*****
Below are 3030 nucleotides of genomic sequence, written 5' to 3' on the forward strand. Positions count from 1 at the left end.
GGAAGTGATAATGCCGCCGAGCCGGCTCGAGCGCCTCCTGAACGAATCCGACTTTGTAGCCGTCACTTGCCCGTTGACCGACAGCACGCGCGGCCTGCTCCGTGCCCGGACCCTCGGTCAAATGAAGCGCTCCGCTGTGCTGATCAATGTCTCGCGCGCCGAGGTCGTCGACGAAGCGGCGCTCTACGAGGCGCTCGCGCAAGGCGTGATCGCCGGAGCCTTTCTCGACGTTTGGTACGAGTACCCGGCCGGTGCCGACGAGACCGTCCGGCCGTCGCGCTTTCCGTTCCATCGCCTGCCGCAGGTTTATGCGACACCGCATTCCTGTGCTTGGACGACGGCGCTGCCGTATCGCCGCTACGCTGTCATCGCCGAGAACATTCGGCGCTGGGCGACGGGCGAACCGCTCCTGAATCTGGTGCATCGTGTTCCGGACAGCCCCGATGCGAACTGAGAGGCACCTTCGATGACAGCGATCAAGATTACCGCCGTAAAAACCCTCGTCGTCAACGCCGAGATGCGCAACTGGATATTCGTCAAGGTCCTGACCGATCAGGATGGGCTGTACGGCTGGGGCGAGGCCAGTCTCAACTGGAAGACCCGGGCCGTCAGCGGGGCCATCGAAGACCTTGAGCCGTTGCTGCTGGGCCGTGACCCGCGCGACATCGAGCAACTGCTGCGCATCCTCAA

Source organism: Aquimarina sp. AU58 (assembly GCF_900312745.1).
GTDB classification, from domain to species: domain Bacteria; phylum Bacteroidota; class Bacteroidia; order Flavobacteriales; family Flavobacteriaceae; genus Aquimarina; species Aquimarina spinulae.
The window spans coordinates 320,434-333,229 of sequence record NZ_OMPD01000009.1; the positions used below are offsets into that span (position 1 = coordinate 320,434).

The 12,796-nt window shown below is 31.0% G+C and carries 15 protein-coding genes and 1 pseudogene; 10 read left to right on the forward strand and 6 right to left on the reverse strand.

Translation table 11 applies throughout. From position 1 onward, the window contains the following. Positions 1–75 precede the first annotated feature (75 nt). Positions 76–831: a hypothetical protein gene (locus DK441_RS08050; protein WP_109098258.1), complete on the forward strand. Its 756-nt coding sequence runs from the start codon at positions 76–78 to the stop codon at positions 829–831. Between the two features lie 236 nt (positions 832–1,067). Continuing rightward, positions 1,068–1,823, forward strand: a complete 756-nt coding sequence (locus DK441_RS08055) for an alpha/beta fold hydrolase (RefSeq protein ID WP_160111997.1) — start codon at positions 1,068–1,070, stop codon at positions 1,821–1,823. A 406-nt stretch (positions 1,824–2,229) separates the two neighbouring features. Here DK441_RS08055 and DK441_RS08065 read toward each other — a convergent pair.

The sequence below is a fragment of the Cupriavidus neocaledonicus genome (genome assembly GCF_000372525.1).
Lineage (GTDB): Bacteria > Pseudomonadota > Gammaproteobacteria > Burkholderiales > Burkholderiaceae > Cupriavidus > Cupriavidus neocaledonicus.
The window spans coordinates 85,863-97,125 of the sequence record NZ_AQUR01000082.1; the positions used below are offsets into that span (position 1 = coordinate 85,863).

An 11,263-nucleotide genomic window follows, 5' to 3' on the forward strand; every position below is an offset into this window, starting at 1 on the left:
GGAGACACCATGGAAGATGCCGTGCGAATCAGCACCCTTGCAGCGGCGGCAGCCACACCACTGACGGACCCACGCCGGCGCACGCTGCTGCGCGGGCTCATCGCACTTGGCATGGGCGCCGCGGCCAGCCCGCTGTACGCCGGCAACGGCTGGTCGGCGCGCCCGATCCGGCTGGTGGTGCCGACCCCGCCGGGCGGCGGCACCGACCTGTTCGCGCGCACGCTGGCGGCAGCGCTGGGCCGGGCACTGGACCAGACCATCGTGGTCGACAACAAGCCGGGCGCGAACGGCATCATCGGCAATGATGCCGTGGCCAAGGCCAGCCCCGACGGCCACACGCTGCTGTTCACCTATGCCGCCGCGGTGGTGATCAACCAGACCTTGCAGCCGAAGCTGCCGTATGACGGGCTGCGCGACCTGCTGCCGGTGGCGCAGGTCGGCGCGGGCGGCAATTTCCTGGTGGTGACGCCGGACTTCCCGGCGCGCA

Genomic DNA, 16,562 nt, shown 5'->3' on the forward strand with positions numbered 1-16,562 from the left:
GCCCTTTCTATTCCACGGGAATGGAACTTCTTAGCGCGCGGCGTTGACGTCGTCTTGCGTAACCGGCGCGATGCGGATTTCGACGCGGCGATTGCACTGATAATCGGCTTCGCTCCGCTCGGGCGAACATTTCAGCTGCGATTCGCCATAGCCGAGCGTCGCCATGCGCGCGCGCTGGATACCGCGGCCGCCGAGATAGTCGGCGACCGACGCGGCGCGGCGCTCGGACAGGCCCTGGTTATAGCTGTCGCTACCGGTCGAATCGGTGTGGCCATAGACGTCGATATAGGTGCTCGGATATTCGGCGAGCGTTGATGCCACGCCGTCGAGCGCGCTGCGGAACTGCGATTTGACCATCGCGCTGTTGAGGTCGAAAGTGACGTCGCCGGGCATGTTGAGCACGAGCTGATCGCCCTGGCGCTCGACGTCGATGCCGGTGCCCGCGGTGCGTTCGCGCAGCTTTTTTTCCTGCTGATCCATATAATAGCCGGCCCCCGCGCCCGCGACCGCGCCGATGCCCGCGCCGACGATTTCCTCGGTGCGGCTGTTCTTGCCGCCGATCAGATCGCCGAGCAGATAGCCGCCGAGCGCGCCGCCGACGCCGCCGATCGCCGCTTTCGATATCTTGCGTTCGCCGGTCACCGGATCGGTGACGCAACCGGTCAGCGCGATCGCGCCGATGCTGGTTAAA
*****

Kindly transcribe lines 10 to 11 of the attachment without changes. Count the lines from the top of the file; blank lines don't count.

The window spans coordinates 85,863-97,125 of the sequence record NZ_AQUR01000082.1; the positions used below are offsets into that span (position 1 = coordinate 85,863).

An 11,263-nucleotide genomic window follows, 5' to 3' on the forward strand; every position below is an offset into this window, starting at 1 on the left: